The Most Important Step Sole Proprietors Can Take as Business Starts to Grow


Sole Proprietor vs Independent Contractors

Before we tackle sole proprietorship contracts, we need to define exactly what a sole proprietor is and how it differs from being an independent contractor. While this may seem like a minor distinction, it’s vitally important to set up your business the right way. Success breeds success, so why not start your business on the most successful foot?

 Both sole proprietors and independent contractors are single-entity businesses. This means you are self-employed. Sole proprietorships are single-entity businesses that have not registered with Florida’s Division of Corporations. Independent contractors, on the other hand, work for another business entity, though they are not considered an employee. Given the similarities between the two, the debate of sole proprietor vs. independent contractor is a largely tax-based one.

Sole proprietors pay their business income taxes by completing a Schedule C (also known as Form 1040). You’ll also need to fill out a Schedule SE form, which determines Social Security and Medicare taxes. Independent contractors receive their income under something called a 1099-MISC form. They then complete Schedule C and SE forms to pay taxes on their 1099 income.

The Importance of Sole Proprietorship Contracts

Now that we’ve explored the difference between a sole proprietor vs. independent contractor, let’s turn our attention to the importance of sole proprietorship contracts. While all businesses live or die by the strength of their contracts, you want to be especially mindful of your contracts when operating a sole proprietorship.

Sole proprietorships are what are known as “pass-through businesses”. This means that all income passes through the business to the proprietor. So do legal responsibilities. You want to make sure that you won’t be held responsible for anything another business entity might do; so, the question becomes, what type of sole proprietor contracts should you use?

 The most common type of contract you’ll use is for clients. If you start a pool cleaning business, for example, you’ll write a contract for every house you service. Sole proprietor contracts for clients should include:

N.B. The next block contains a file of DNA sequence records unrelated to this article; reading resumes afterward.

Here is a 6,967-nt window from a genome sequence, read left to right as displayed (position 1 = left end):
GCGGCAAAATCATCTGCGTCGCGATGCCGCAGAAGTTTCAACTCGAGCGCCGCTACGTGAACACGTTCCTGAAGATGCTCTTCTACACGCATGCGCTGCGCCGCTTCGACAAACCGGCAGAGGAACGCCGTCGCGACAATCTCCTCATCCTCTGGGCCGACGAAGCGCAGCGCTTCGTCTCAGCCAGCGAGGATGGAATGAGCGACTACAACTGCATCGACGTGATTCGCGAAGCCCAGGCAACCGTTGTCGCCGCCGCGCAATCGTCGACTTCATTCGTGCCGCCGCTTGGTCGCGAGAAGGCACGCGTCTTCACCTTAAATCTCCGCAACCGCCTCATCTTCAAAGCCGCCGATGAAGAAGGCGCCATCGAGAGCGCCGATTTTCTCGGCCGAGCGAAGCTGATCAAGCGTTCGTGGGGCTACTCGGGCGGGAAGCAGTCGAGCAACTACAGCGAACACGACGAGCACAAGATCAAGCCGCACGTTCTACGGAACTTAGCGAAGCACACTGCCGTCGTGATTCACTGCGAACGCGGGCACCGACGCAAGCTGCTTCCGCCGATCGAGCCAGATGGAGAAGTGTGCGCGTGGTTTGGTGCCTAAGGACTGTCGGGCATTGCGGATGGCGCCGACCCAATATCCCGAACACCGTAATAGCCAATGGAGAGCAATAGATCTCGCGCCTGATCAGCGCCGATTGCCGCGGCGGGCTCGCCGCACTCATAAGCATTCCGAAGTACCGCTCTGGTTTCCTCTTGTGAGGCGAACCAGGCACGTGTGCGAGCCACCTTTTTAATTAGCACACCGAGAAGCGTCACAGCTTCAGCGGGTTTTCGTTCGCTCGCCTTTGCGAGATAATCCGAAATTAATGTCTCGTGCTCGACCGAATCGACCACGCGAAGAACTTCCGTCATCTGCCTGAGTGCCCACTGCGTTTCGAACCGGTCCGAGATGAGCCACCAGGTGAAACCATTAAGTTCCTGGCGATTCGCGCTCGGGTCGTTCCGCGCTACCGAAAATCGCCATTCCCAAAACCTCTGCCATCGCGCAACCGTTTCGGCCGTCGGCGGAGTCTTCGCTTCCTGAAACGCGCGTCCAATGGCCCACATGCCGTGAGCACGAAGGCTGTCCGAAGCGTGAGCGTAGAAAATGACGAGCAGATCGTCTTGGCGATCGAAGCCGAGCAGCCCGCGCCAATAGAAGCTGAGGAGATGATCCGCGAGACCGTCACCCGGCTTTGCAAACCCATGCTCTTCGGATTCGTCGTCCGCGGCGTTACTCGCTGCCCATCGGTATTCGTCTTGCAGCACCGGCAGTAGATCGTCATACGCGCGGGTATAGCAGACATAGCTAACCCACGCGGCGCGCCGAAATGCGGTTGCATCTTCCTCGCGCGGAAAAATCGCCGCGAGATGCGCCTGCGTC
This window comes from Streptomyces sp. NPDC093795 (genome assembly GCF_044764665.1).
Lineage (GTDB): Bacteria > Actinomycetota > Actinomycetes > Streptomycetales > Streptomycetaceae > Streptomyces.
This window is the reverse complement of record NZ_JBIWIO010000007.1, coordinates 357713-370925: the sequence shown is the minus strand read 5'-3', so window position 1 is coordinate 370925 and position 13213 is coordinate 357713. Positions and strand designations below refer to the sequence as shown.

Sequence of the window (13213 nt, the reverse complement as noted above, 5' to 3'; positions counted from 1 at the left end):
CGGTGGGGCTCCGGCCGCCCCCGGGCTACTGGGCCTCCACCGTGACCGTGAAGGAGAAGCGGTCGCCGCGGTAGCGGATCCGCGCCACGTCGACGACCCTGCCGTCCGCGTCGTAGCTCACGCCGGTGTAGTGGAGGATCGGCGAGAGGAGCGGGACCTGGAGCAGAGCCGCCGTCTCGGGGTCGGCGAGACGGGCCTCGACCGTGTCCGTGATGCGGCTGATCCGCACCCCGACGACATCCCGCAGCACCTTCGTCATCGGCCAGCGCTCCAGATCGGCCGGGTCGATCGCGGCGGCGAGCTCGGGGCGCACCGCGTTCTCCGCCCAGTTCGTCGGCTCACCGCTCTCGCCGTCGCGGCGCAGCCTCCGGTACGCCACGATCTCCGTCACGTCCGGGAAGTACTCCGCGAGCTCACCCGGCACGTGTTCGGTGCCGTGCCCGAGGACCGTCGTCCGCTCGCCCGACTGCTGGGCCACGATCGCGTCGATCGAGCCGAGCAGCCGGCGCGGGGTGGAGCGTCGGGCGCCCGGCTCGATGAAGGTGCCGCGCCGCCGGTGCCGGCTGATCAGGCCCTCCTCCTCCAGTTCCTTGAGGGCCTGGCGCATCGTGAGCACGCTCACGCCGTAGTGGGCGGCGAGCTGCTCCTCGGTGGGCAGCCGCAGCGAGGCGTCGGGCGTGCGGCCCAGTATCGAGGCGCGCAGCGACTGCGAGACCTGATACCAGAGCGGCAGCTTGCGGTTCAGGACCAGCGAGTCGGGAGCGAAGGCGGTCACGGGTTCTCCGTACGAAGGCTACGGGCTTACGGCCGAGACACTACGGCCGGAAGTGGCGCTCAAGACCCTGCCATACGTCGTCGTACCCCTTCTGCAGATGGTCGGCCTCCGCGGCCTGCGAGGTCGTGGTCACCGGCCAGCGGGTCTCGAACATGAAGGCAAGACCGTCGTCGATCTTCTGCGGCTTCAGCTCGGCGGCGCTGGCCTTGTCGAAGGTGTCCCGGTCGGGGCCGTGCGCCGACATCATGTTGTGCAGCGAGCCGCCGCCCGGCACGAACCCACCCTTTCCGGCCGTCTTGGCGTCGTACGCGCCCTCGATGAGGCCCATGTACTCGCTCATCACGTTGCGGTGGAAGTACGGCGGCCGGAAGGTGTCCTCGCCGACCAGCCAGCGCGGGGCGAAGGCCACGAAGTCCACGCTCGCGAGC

•     The scope of work – Be as detailed as possible.
  •     Payment and terms of payment – How much will you be paid, when will you be paid, will there be multiple payments, etc.
  •     Terms – When will the contract begin and when will it end?
  •     Termination – How can the contract be terminated? What happens if one party breaches the contract, etc. 

Sole Proprietorship and Partner Agreements

As your business grows, you may decide to partner with another business entity (sole proprietor or independent contract). This introduces sole proprietorship and partner agreements to the equation.

 A partnership agreement is a verbal or written contract between two or more people who are going into business together. The agreement outlines conditions such as individual work responsibilities, division of revenue and profits, and acceptable business practices. When multiple sole proprietors decide to form a partnership, the idea of sole proprietorship and partnership agreements is born. It’s important to note that while your partnership agreement can be oral, it’s always a smart idea to write it down. This type of written contract will become invaluable should any commercial disputes arise in the future.  

Let Loshak Leach LLP Represent Your Florida Business

With over twenty years of combined experience, the corporate and business attorneys at Loshak Leach LLP have a proven track record of success representing Florida businesses. We know what it takes to write secure sole proprietorship contracts and help you realize your business goals. Contact us today at (954) 334-1122 to get started!

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